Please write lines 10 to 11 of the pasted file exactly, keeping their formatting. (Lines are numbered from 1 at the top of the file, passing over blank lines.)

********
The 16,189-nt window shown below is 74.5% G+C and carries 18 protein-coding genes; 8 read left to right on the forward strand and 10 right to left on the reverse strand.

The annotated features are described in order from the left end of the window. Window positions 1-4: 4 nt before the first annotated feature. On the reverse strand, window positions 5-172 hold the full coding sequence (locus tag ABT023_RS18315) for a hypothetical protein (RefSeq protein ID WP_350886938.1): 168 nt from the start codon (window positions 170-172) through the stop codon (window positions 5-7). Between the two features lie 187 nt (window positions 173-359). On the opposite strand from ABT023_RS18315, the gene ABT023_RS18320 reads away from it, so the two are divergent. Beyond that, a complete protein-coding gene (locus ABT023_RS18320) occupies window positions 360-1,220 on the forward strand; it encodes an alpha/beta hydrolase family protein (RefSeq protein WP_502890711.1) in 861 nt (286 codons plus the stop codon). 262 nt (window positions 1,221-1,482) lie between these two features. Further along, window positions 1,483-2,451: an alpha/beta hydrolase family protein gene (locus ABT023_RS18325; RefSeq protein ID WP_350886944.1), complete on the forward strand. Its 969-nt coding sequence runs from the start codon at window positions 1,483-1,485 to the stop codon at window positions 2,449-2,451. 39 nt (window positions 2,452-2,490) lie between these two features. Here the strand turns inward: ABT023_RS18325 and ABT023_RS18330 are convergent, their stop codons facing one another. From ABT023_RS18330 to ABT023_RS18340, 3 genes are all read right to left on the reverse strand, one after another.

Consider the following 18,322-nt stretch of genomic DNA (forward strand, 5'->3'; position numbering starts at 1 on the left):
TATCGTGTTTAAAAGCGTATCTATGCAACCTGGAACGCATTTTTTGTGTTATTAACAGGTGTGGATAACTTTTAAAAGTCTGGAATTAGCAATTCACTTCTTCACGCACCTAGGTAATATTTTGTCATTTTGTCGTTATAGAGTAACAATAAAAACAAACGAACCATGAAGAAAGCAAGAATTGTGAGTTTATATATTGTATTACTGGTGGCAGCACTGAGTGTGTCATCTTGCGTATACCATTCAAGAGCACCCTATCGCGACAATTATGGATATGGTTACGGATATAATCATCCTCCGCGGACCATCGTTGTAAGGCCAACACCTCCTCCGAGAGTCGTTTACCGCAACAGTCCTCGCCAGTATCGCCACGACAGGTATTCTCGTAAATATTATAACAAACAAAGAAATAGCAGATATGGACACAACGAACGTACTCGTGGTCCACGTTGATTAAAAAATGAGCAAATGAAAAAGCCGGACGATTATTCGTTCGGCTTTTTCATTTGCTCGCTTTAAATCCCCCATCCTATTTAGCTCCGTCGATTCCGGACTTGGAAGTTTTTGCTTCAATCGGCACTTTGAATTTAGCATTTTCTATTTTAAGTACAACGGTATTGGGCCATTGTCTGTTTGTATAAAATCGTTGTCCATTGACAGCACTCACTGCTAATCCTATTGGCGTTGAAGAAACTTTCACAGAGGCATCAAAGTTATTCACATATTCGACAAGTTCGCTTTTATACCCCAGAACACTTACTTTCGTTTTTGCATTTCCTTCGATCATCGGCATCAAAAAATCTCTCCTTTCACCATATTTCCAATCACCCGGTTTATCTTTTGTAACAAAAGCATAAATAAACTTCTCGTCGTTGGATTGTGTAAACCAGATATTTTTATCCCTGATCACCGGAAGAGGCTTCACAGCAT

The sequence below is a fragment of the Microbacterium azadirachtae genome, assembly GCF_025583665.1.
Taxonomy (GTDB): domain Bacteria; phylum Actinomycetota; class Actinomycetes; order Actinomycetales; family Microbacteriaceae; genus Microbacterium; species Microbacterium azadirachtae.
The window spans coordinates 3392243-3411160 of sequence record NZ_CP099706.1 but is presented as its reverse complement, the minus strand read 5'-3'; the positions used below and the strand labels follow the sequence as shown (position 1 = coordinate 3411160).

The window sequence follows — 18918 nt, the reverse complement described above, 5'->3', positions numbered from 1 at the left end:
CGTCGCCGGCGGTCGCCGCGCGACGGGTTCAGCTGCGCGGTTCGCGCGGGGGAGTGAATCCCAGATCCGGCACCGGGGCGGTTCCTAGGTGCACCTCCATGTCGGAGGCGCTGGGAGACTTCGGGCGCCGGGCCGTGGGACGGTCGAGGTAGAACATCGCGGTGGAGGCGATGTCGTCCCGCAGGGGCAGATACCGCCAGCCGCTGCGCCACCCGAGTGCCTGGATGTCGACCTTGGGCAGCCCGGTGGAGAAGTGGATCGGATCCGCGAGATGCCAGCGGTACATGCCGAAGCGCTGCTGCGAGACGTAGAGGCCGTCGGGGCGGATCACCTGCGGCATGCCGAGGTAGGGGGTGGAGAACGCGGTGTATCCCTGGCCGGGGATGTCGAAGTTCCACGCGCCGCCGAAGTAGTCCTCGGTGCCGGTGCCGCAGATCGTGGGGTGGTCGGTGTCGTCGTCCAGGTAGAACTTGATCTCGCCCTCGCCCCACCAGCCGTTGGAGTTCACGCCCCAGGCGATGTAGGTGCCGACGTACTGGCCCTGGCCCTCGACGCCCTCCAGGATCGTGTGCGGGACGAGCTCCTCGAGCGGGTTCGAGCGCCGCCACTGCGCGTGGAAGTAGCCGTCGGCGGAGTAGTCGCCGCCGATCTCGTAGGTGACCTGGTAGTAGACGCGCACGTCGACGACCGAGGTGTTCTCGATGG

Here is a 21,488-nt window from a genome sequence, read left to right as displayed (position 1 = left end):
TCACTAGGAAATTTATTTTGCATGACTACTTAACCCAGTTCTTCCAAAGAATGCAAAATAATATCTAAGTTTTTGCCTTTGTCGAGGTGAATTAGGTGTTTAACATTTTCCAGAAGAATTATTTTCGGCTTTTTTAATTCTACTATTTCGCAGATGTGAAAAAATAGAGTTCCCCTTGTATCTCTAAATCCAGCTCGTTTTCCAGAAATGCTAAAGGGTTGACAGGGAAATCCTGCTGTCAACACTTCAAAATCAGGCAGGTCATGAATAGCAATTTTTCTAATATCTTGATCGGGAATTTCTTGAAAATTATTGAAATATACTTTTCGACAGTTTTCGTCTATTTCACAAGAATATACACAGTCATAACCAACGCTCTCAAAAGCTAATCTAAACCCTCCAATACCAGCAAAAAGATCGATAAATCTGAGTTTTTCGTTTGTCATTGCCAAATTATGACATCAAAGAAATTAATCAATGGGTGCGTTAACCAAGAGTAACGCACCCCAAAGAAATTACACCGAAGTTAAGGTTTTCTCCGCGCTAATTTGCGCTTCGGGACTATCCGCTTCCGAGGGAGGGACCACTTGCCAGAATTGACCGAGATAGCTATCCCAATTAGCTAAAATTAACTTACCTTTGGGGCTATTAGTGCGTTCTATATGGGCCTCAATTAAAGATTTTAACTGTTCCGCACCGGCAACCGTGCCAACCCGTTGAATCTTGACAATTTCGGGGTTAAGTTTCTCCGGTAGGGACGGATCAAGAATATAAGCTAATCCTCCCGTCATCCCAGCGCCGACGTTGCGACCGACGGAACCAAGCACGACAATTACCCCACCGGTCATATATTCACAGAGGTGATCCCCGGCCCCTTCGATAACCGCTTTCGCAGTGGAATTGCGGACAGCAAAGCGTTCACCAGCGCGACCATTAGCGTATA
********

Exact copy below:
Here is a 21,488-nt window from a genome sequence, read left to right as displayed (position 1 = left end):
TCACTAGGAAATTTATTTTGCATGACTACTTAACCCAGTTCTTCCAAAGAATGCAAAATAATATCTAAGTTTTTGCCTTTGTCGAGGTGAATTAGGTGTTTAACATTTTCCAGAAGAATTATTTTCGGCTTTTTTAATTCTACTATTTCGCAGATGTGAAAAAATAGAGTTCCCCTTGTATCTCTAAATCCAGCTCGTTTTCCAGAAATGCTAAAGGGTTGACAGGGAAATCCTGCTGTCAACACTTCAAAATCAGGCAGGTCATGAATAGCAATTTTTCTAATATCTTGATCGGGAATTTCTTGAAAATTATTGAAATATACTTTTCGACAGTTTTCGTCTATTTCACAAGAATATACACAGTCATAACCAACGCTCTCAAAAGCTAATCTAAACCCTCCAATACCAGCAAAAAGATCGATAAATCTGAGTTTTTCGTTTGTCATTGCCAAATTATGACATCAAAGAAATTAATCAATGGGTGCGTTAACCAAGAGTAACGCACCCCAAAGAAATTACACCGAAGTTAAGGTTTTCTCCGCGCTAATTTGCGCTTCGGGACTATCCGCTTCCGAGGGAGGGACCACTTGCCAGAATTGACCGAGATAGCTATCCCAATTAGCTAAAATTAACTTACCTTTGGGGCTATTAGTGCGTTCTATATGGGCCTCAATTAAAGATTTTAACTGTTCCGCACCGGCAACCGTGCCAACCCGTTGAATCTTGACAATTTCGGGGTTAAGTTTCTCCGGTAGGGACGGATCAAGAATATAAGCTAATCCTCCCGTCATCCCAGCGCCGACGTTGCGACCGACGGAACCAAGCACGACAATTACCCCACCGGTCATATATTCACAGAGGTGATCCCCGGCCCCTTCGATAACCGCTTTCGCAGTGGAATTGCGGACAGCAAAGCGTTCACCAGCGCGACCATTAGCGTATA